The Earth’s Poles Might Flip – But Wait Before You Freak Out

Lately, we have been reading and hearing a lot of scary stuff about the Earth’s magnetic field becoming weaker, which could be a sign that our poles are about to flip. Some scientists and journalists have said that if Earth reverses polarity, the consequences could be dire; causing blackouts that last for decades, hurting satellites and astronauts, increasing the size of atmospheric ozone holes, killing our cell phones or computers, and on top of all that our toilets might not even flush.

It could also cause polar auroras to appear all the way to the equator and confuse many migratory animals such as fish, sea turtles and birds that rely on the magnetic field as a navigational aid.

The European Space Agency has a trio of satellites called Swarm that has been tracking the data: “Measurements made over the past six months confirm the general trend of the field’s weakening, with the most dramatic declines over the Western Hemisphere. But in other areas, such as the southern Indian Ocean, the magnetic field has strengthened since January. The latest measurements also confirm the movement of the magnetic North towards Siberia.”

The ESA also says that over the last 150 years the Earth’s magnetic field has lost about 15% of its strength. Pole reversals are a natural phenomenon that has been studied by looking at evidence from the bottom of the ocean. “When the new crust is created through volcanic activity, atoms of iron in the molten rock act like compasses, aligning themselves with the magnetic field and retaining their orientation once the rock has solidified.”

By studying these sediments, researchers have learned that our poles reverse, on average, once every 200,000 – 300,000 years over the last 20 million years.

It’s a prolonged process and doesn’t happen with enough regularity to accurately predict exactly when the next reversal will occur. However, we do know that we are way overdue at this point because it has been 780,000 years since the Brunhes-Matuyama reversal.

Scientists had estimated that it may have taken the past pole reversals thousands of years before north and south completely switched to opposite positions. This is a good thing because it would lessen the impact that a geomagnetic reversal would leave on Earth’s inhabitants. We would have more time to prepare for the unpleasant effects before they get too bad.

People are still worried though and with good reason, because Earth’s magnetic field is what shields us from solar and cosmic radiation. When a reversal occurs, the magnetic field weakens and almost vanishes, but then it reappears with opposite polarity. However, the strength of the magnetic field varies, and NASA confirms that the area has never disappeared entirely before.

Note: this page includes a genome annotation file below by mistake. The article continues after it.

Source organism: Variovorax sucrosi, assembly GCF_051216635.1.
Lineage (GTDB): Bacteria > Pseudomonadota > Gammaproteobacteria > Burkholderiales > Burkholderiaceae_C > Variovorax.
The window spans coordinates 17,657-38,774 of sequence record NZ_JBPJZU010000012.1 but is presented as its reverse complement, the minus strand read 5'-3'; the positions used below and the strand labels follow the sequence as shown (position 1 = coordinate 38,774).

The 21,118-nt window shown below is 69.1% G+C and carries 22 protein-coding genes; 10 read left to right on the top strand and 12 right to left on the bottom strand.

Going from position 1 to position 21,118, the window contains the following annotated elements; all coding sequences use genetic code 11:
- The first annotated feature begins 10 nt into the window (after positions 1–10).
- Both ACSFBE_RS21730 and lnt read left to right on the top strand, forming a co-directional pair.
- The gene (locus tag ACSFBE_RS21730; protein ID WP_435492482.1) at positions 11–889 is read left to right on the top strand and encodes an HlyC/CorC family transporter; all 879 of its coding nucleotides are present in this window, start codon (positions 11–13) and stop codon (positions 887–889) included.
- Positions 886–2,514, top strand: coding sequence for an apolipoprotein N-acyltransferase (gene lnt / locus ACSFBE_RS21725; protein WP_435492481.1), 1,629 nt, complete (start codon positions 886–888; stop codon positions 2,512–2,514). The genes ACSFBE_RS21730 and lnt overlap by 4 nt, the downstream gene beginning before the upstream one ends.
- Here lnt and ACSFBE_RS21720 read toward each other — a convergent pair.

If the magnetic field did become drastically weaker and stayed that way for an extended period, Earth would not have as much protection from the high levels of radiation. Exposure to this type of radiation over lengthened time periods can cause an increase in cancer. However, NASA tells us that even if we have a weakened magnetic field, the Earth’s thick atmosphere also gives us protection.

While polarity reversals aren’t exactly predictable, scientific data has shown that they are a common occurrence that gradually happens over thousands of years, which should give us some time to make adjustments.

Dr. Alan Thomson, who is head of the geomagnetism team at the British Geological Survey said when the last polar reversal happened, “no worldwide shifting of continents or other planet-wide disasters occurred, as geoscientists can testify to from fossil and other records.”

Earth survived the last pole reversal, and I’m sure it will again, so as an optimist I’m going to trust that Nasa, the ESA, and all the other experts know exactly what they are talking about. Hopefully, we will be well prepared to deal with any consequences as they occur.

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Bethany Vincent

Bethany Vincent is a writer from La Grange Kentucky who has loved playing with words since she first learned to speak. She lives with her teenage son and adopted dog daughter in a cute, yellow house with a picket fence. During college at the University of Louisville, she could be found at the writing center most of the time and her main areas of focus were literature, creative writing, and visual arts. Bethany has contributed articles and created content for many websites and blogs during her writing career. In her free time, she enjoys gardening, juggle-dancing, yoga, photography, cooking and singing along with her favorite songs while in the car driving. In the future, she plans to finish writing her first book and hopes to travel to all the beautiful places that she’s read about.

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